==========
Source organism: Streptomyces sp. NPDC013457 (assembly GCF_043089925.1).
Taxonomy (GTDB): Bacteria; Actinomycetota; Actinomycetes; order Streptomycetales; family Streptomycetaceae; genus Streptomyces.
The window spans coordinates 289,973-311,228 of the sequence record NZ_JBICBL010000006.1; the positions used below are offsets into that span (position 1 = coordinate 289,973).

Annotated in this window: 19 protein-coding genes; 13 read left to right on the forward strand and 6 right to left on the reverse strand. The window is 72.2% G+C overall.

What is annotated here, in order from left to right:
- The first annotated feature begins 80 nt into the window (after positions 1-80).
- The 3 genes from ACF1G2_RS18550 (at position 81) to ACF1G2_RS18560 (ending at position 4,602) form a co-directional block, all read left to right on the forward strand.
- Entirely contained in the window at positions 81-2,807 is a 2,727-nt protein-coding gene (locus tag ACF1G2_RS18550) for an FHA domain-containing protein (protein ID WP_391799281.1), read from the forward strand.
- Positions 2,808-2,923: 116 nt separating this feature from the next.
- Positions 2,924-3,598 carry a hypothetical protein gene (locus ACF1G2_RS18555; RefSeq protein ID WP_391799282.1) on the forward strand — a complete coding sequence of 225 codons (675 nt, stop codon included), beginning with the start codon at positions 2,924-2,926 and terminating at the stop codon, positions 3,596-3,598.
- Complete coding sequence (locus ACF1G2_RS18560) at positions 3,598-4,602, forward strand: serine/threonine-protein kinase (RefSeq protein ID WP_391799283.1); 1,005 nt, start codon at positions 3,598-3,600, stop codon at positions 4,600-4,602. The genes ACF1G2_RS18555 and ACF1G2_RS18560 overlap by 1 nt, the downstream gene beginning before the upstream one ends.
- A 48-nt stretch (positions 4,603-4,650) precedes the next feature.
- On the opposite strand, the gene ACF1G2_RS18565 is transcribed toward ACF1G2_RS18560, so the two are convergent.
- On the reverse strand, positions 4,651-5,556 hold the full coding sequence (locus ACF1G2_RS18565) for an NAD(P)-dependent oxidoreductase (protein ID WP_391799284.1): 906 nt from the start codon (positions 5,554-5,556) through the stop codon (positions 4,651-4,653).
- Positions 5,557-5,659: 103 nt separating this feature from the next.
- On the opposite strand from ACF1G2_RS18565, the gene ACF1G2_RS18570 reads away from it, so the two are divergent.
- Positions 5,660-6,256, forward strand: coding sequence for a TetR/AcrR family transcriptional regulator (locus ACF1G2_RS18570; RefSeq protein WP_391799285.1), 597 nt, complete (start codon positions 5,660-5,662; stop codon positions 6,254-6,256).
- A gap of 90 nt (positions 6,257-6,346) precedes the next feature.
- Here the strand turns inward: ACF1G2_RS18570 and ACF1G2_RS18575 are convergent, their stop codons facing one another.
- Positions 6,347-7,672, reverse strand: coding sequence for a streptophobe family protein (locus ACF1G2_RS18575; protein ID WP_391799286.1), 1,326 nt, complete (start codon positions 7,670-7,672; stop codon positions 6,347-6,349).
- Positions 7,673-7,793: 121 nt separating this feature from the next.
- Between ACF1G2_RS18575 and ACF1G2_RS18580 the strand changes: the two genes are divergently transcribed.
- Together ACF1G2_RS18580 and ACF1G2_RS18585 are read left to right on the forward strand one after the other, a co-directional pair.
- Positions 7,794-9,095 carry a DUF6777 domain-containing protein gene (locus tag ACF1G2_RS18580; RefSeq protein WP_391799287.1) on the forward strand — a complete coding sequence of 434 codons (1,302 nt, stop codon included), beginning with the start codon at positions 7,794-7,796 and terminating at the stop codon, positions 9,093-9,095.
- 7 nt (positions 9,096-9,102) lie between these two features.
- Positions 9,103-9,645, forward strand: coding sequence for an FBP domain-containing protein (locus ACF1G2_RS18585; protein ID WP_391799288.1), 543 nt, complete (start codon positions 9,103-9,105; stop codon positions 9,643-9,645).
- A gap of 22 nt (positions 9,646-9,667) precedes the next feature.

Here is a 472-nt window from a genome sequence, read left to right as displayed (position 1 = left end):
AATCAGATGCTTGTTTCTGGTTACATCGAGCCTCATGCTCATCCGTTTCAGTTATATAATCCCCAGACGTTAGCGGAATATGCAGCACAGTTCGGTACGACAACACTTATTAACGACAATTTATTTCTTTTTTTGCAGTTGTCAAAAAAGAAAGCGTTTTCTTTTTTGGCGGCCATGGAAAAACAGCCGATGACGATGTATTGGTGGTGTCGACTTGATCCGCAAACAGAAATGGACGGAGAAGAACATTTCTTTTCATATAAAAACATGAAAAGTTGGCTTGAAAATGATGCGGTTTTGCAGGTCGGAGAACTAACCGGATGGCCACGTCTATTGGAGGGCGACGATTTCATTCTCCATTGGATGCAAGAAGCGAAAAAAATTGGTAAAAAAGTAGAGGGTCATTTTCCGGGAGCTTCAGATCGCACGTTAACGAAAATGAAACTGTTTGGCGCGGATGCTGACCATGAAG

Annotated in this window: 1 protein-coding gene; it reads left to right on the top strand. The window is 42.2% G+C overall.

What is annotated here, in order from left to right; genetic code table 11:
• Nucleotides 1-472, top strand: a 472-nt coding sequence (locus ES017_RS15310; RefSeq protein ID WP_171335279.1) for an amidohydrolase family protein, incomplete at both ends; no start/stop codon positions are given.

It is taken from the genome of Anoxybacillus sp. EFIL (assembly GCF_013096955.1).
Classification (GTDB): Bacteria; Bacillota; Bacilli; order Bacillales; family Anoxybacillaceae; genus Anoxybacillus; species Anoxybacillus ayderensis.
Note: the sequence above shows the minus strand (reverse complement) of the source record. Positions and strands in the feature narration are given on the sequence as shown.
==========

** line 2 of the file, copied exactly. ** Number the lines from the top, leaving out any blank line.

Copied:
Taxonomy (GTDB): Bacteria; Actinomycetota; Actinomycetes; order Streptomycetales; family Streptomycetaceae; genus Streptomyces.